A list of things said around me, and probably most other girls growing up in the late 1980s and early 1990s Scotland:
- Stop showing off
- Little girls who ask, don’t get
- Don’t talk back
- Adults are talking
- No one likes a show-off
- Who does she think she is?
- They’re full of themselves
- If they were a bar of chocolate, they’d eat themselves
- (Sarcastically) I love me, who do you love?
- Good girls are quiet
- Oh she loves herself (that was NOT a compliment)
Lately I have had the pleasure of joining a group of intelligent, capable, hard-working, beautiful, thoughtful women on a confidence course. They work around the world and in all kinds of organisations. I don’t know, but I can imagine, they earn vastly different salaries and I know they are of different ages, stages, backgrounds and nationalities. And listening to this group of women has made me angry. So angry. The kind of angry that sparks hot tears and sets your stomach spinning. Not because they were saying anything awful, they were speaking truthfully. But because they were reflecting the deepest, darkest thoughts I have had, and my female friends and relatives probably have too. They were sharing how a lack of confidence was holding them back in aspects of their life. It is debilitating. It is destructive. It is devastating.
And here’s the thing that really drives me crazy – this lack of power is completely embedded across institutions in society to keep women feeling like this. How dare our childhoods do this to us? How dare society malign us? How dare we allow our gifts to be hidden away while mediocracy reigns? We are missing out on talented leadership, original thought and creative innovation that can solve the types of challenges that are really puzzling us in the world and we are owed the voices of these women, as much as women are due to be heard.
So, I am angry, but I am taking action. I am halfway through Lauren Currie’s Upfront course and it has my rapt attention. Lauren talks about finding a positive and joyful view of issues as anger disengages audiences. It makes a lot of sense. Especially when I think of the speakers I enjoy the most – they are charismatic and they give me hope. Thankfully, finding positives in a situation, focusing on things I can control and practicing gratitude for life’s gifts are things I have been working on for most of my adult life. I can find hope in many places, but I have been needing the final piece to take action and speak up – the audacity.
I think we have all discovered new things that annoy us this year. Change has been imposed on us and many of us do not feel the same control over our lives as we are used to. It’s no wonder that we are all feeling a bit more irritable.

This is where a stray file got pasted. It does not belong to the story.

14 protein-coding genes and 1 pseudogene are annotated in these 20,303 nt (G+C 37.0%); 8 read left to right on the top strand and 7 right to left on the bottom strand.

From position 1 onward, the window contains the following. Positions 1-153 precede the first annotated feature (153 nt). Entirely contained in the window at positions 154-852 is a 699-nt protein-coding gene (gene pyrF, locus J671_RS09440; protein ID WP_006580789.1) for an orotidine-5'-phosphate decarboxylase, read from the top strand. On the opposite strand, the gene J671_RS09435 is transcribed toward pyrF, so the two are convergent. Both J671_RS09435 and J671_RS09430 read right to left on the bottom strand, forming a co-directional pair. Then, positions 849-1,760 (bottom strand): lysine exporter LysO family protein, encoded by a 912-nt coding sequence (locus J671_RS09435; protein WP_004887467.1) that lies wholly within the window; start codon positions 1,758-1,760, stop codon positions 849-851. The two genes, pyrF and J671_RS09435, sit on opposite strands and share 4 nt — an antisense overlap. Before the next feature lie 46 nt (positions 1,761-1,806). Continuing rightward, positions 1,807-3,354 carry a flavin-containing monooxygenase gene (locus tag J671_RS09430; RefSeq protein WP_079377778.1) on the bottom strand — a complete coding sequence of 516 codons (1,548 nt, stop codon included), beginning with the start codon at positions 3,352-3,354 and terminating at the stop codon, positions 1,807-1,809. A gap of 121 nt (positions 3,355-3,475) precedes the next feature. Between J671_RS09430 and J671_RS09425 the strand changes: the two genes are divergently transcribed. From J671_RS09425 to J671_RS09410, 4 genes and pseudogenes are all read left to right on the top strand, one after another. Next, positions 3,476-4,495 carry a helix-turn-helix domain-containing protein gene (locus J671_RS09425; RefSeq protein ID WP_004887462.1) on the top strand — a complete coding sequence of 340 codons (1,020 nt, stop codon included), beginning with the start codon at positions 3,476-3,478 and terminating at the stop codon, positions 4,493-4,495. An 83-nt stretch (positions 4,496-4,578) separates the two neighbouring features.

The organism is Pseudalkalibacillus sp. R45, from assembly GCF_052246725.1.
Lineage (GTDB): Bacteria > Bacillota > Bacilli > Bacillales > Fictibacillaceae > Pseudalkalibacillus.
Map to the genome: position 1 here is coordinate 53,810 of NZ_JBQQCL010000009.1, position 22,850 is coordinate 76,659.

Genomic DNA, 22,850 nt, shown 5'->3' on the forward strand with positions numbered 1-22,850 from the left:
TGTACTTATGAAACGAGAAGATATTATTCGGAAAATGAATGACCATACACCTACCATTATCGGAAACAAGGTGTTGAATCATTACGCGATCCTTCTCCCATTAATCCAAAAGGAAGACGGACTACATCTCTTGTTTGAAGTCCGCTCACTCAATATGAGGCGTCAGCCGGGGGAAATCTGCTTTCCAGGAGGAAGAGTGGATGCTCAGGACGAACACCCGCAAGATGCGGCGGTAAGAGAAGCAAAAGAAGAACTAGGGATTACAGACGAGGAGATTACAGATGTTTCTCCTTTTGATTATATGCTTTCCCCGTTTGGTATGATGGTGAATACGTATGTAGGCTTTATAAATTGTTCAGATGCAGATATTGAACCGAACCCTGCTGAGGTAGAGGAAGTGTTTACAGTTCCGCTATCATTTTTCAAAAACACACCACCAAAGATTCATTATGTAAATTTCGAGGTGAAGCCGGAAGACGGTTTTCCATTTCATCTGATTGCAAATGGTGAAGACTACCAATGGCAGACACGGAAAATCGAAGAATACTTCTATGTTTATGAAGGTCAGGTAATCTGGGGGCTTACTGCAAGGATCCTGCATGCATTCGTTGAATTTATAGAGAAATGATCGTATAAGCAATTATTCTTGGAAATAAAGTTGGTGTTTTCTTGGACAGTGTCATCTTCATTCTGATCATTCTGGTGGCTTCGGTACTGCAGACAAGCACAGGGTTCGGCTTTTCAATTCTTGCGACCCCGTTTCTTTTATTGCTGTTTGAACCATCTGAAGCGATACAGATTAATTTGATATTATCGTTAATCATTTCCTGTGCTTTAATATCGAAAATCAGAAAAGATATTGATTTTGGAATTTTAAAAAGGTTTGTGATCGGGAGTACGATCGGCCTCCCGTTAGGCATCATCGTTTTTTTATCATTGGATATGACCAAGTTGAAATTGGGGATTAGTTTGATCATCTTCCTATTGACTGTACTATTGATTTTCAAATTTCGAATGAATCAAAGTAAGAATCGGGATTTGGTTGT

Mostly I have stayed calm with all the changes. I started wearing a face covering before it became mandatory to get used to it, and I am now. I have followed the lockdown guidance and do my best to maintain social distancing. I leave my details when eating out for track and trace and I am fastidious about hand-washing/sanitising. I don’t like home working much but I have learned how to stay connected and motivated.
I see others around me struggling – either being uncomfortable or reluctant, or just being overwhelmed by the volume and speed of changes. Many are still too frightened or vulnerable to venture out. I can understand that, Coronavirus may have been suppressed, but it is still very much around. We can see that by all the restrictions still around us.
I am what you might call a ‘summer person’. I love light nights and going out without a coat. I used to feel dragged into autumn kicking and screaming. Wishing for one more day dashing about in flip-flops. But not this year. While autumn always felt like the end, this year it feels like a new start. Like a new term, but for family life. While I used to crave excitement, now I like order, routine and knowing my plan from one week to the next.
Our transition from spring to summer was sheer relief. Leo spent eight weeks of spring in hospital and he was discharged in May. He had been gravely ill – more so than I would allow myself to reconcile with at the time – and were just so grateful that he was well enough to go home. I looked up and noticed that the trees were full and green, the sun was higher in the sky and the grass was regularly overgrown.
Mice, rats, spiders, enclosed spaces and clowns are all things that people fear LESS than public speaking. I’d take my chances with a 60-second pitch at a networking meeting over being locked in a cupboard with a clown and I’ve been to some strange meetings… Public speaking is a common fear encountered in the workplace – people can feel very vulnerable and uncomfortable. Thankfully, organisations are increasingly supportive and provide training and support for their teams. As a well-understood fear, colleagues are generally sympathetic to glossophobia.